St. Patrick’s Day Flowers
This Saturday is St. Patrick’s Day and we love it because we’re part Irish. No really, we are. After all, Casey is an Irish name! We’ll be teaching a class at The Huntington Library in San Marino that will feature Bells of Ireland, orchids and some other beautiful seasonal flowers to celebrate luck, green clovers and pots of gold.
Won’t you join us? Sign up at Brown Paper Tickets
How to Design with Daffodils
By Casey Schwartz
Daffodil Flower Arrangements
It’s Daffodil season! They are everywhere…get ‘em while they’re hot!
A FEW TIPS YOU MUST LEARN ABOUT DAFFODILS!!!!
Also known as Jonquils, Paper Whites or Narcissus, Daffodils do not play well with other flowers. So, it’s best to keep these flowers on their own in their own arrangements.
Cut stems exude sap that can be detrimental to other flowers; therefore, store separately in water for about 6 hours before mixing with other flowers. Do not recut again when arranging without floral foam, or you will have to wait another 6 hours.
These are available as potted flowering plants, which are great for short-term indoor or outdoor displays.
Narcissus are geotropic (stems bend in response to gravity), so store upright in uniform lighting. Most Narcissus have a delicate to strong fragrance, which some people may find overpowering.
Daffodil Pavé Step-by-Step
Step 1: Place a layer of flowers around the lip of the vase with stems reaching to the bottom of the vase.
Step 2: Place a second layer of Daffodils resting just on top of the first layer. Here is a view from the top.
Step 3: Finish with a few final blooms at the top. Make sure all stems reach the bottom of the vase. Always cut at an angle so stems can drink water.
Old Fashioned Flower
Daffodils are old-fashioned, so why not display them with their greens in a classic vase like this ceramic cupid vase? Cut at different lengths to add some whimsy to the design. This is only 10 stems of a double bloom variety.
Modern Look with Classic Daffodils For Less than $5
These are wonderfully nostalgic flowers of spring, but they can also look quite elegant when clustered together showing off their clean stems in a tall glass cylinder. Keep it modern by letting the heads just skim the lip of the vase.
Step-By-Step Rose Compote How-to Floral Design
By Kit Wertz
First…you might ask…“What is a compote?”
Then…you’d like to learn more, right?
This design takes just four elements and looks amazing from all angles! We are working with the following elements:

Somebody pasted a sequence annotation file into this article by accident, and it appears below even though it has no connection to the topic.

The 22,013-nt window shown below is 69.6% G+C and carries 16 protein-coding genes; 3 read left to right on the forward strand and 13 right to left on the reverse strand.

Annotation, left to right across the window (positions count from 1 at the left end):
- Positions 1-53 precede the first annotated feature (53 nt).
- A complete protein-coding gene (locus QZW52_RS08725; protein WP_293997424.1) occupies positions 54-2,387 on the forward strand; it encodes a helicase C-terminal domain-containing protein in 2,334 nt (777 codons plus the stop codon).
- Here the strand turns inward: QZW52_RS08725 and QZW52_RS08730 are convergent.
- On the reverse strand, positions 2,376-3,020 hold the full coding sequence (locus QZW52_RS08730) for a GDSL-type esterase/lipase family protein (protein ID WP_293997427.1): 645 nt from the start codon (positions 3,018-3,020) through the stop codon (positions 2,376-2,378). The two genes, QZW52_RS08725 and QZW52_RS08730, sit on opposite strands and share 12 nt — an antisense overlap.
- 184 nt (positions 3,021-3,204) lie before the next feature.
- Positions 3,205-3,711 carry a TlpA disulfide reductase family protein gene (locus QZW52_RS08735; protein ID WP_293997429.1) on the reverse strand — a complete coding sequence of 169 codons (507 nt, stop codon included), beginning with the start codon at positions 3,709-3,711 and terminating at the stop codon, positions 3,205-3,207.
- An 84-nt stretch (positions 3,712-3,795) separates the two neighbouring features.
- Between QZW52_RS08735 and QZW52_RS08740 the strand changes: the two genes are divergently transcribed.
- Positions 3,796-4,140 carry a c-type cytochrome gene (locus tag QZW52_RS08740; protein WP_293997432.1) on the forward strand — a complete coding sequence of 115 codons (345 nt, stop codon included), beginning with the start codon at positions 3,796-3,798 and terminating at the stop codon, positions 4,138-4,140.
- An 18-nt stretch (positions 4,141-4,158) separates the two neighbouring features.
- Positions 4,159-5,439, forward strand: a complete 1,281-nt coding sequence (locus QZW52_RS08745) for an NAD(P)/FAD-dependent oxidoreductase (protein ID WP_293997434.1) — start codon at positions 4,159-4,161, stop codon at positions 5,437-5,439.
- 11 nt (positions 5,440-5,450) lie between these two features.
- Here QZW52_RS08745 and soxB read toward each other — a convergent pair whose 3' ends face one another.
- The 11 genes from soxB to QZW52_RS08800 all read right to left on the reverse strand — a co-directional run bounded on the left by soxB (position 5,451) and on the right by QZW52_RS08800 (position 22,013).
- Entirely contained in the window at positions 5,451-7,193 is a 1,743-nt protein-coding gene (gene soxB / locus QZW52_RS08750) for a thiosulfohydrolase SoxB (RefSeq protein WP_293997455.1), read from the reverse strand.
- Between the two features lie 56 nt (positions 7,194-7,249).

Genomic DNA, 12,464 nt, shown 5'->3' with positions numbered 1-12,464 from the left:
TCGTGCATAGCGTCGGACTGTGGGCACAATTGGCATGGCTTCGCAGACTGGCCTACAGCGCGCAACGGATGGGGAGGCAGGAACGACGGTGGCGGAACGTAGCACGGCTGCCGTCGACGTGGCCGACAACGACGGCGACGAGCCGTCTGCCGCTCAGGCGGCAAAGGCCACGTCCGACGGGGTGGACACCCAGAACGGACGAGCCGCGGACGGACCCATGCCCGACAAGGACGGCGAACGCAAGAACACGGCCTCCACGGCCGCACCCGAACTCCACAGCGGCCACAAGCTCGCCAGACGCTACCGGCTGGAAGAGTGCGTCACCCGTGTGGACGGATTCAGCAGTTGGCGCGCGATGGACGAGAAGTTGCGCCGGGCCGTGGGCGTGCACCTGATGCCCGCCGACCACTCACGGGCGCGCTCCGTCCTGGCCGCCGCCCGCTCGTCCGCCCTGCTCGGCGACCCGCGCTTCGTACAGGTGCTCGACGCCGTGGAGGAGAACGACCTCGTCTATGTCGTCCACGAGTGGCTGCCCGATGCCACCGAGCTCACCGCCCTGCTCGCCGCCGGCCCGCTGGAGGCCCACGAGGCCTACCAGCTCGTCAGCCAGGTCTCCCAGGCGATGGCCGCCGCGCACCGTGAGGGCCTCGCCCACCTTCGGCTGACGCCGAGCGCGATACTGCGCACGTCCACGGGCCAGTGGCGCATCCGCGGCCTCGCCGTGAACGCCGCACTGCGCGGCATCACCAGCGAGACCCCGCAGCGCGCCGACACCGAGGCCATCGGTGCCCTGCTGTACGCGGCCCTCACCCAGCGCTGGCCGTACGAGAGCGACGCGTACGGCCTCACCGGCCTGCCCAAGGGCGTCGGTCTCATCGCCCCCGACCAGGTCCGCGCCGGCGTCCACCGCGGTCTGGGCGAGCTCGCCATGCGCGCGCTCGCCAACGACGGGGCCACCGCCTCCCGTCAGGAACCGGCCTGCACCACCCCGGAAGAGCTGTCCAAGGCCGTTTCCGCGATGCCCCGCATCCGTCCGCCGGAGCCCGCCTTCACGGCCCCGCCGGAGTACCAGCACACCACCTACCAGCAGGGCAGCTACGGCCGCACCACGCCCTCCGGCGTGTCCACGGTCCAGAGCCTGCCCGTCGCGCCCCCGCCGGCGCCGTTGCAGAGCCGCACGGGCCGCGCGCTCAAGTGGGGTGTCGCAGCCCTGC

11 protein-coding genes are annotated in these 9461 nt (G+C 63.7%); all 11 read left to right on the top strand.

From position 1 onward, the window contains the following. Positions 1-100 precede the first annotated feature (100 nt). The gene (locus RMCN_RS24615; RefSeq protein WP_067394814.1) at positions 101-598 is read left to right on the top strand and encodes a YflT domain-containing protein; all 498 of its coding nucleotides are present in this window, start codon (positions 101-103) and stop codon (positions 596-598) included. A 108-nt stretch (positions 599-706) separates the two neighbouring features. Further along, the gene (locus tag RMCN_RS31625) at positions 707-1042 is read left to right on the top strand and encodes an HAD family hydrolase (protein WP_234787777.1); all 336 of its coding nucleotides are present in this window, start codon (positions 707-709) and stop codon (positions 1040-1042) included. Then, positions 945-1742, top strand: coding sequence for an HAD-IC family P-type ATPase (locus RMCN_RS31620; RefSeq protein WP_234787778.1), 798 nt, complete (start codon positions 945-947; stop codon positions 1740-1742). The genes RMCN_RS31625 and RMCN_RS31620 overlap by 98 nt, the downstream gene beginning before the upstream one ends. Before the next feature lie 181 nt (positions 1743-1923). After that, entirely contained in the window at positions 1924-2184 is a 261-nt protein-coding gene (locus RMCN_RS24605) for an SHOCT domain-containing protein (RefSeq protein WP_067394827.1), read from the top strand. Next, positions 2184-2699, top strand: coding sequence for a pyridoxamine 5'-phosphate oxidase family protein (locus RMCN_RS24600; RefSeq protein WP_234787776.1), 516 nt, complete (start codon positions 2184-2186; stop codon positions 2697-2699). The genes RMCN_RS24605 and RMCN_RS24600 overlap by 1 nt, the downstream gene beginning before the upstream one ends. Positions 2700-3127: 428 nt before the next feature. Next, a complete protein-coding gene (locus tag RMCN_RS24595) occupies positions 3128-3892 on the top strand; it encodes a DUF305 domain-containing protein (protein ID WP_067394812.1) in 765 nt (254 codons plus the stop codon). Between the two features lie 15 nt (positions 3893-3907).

- floral cutters or knife
- 1 compote vase (a fancy word for a footed container)
- 1/2 brick floral foam (soaked in water and flower food)
- 2–3 stems waxflower
- 10 stems spray rose (this is just one bunch)
- 5–7 stems Holland Ruscus (also called Israeli Ruscus)
- 7–9 stems standard carnations (match the color of the spray roses for maximum impact)
Step 1: After you’ve soaked the flower foam and fit it into your compote container so it’s a snug fit. Add the Waxflower as shown. Form a V with the two main stems. The height should be twice as high as the vase. Add two more stems elongated out to each side. One longer than the other. Finally, add two stems to the front and the back of the vase that are about half the width of the vase.
Step 2: Add the Spray Roses as shown. Keep some of the greenery on the stems to add volume to the design. Make sure there are no leaves on the stems that will go into the foam. This is your “mass flower” and needs to be the majority of the design. Pay attention to the front and back. Follow the lines of the waxflower.
Step 3: Add the Ruscus to help offer a little more depth and dimension. This helps make the flowers’ colors stand out more.
Step 4: Finish with the standard Carnations as shown. Try to place them strategically throughout the design. On all four sides…some high…some low…none at the same level or right on top of each other.
Want to learn more designs & professional floral techniques? Sign up for our monthly subscription to Flower Arranging Fridays Forever classes online and you can learn a new design each week! With Step-By-Step videos and downloadable PDFs so you’ll know exactly how to create a wonderful floral design and learn trade secrets from Kit & Casey of Flower Duet!
Slow Flowers Summit — Sign Up and we’ll see you there!
What is the Slow Flowers Summit?